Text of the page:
I always say that I love you guys. And I do. Believe me, I do. But with age comes wisdom and through countless disappointments and heartbreaks, I’ve come to learn that actions, they speak a lot louder than words. Am I right or am I right? And because I would never dream to dent, let alone break any of your little hearts, I wanted to show you guys just how much I love y’all, so look what I’ve gone and done! I’ve pried away from my dad one of his prized crab recipes – mud crab noodles with ginger & shallots – and am sharing it here, right here for you.

Ok so actually cooking it for you guys would be the ultimate in love stories but hold yer horses there, I haven’t even cooked this for Panu yet!

Anyway, most people are more familiar with lobster noodles but this is the same thing except here in the catty household, We Is Crab Peoples. But you can totally do the same recipe with lobster if that’s what’s hankering at your taste buds.

So. Without much further ado, let’s get into it. I’ve got some photos here to help us all along, but down the bottom of this post you’ll find the recipe in steps. Happy cooking!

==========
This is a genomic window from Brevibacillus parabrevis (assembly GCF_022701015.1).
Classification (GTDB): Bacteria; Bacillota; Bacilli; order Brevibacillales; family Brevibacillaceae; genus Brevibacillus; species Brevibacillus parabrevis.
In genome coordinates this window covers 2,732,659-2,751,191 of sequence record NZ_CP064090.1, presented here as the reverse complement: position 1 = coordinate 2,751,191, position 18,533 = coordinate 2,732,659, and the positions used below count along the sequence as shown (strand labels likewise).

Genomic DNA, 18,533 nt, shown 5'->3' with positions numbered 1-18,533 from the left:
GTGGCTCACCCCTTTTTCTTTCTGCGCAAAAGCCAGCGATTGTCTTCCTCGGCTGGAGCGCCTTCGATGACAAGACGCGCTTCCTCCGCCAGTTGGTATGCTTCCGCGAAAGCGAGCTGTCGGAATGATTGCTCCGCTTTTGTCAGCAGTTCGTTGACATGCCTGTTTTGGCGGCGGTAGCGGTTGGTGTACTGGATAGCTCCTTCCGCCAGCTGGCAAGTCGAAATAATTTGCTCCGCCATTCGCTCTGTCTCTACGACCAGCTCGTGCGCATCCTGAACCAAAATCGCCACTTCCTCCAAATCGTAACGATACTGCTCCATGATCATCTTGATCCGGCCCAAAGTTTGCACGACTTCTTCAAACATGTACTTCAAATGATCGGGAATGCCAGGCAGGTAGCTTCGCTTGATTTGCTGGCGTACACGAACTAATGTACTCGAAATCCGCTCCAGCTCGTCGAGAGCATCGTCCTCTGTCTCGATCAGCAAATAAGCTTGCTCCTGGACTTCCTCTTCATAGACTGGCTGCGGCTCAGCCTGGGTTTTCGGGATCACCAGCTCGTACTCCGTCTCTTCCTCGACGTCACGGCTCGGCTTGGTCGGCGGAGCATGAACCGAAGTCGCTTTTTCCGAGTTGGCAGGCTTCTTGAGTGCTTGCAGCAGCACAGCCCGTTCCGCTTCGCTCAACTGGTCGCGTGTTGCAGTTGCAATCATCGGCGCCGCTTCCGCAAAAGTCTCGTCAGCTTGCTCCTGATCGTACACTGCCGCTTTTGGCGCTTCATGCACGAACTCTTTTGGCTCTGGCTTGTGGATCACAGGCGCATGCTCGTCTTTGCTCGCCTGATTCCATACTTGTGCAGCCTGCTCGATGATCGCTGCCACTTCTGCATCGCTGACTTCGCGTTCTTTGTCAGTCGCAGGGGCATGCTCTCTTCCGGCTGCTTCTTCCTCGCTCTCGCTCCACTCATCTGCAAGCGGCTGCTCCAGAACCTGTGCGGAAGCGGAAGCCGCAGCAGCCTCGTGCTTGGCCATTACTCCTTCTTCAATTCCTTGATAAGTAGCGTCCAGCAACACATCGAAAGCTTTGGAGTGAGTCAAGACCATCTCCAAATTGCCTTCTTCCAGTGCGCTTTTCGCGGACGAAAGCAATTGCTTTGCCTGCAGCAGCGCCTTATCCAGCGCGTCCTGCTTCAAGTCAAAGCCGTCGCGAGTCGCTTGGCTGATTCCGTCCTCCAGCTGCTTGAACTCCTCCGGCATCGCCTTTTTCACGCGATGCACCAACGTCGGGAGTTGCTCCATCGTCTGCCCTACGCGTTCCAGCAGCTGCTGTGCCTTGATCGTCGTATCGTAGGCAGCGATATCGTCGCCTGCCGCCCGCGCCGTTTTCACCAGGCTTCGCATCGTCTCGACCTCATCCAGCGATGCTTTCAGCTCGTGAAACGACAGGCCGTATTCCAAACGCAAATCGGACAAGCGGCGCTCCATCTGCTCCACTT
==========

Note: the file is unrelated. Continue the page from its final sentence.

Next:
Firstly you need to prepare the mud crabs. Oh wait, if you have a live crab, the most humane way to kill it is to wrap it up in newspaper and freeze the little guy. There are some far more awful ways to de-life a crab, but I won’t go into that. Once frozen, just submerge in a pot of tap water for a couple of hours to defrost.

Now, I have to admit, I had all the intention of actually photographing my dad preparing the crabs but then he went all up and did it while I was napping, didn’t he? Totally not my fault that I was napping. But anyway. Remove the crab’s shell – the easiest way is to start from the belly of the crab. Start from the triangular tip on its belly, lift that towards the back of the crab and literally peel it all the way around until the shell comes off as well.

The shell is full ofΒ hepatopancreas (otherwise known as “mayonnaise” or “mustard”). This is good stuff and disturbingly, many people discard this thinking it’s the crab’s poop but please. DON’T. This is what gives any crab dish its flavour so put the hepatopancreas aside in a small bowl.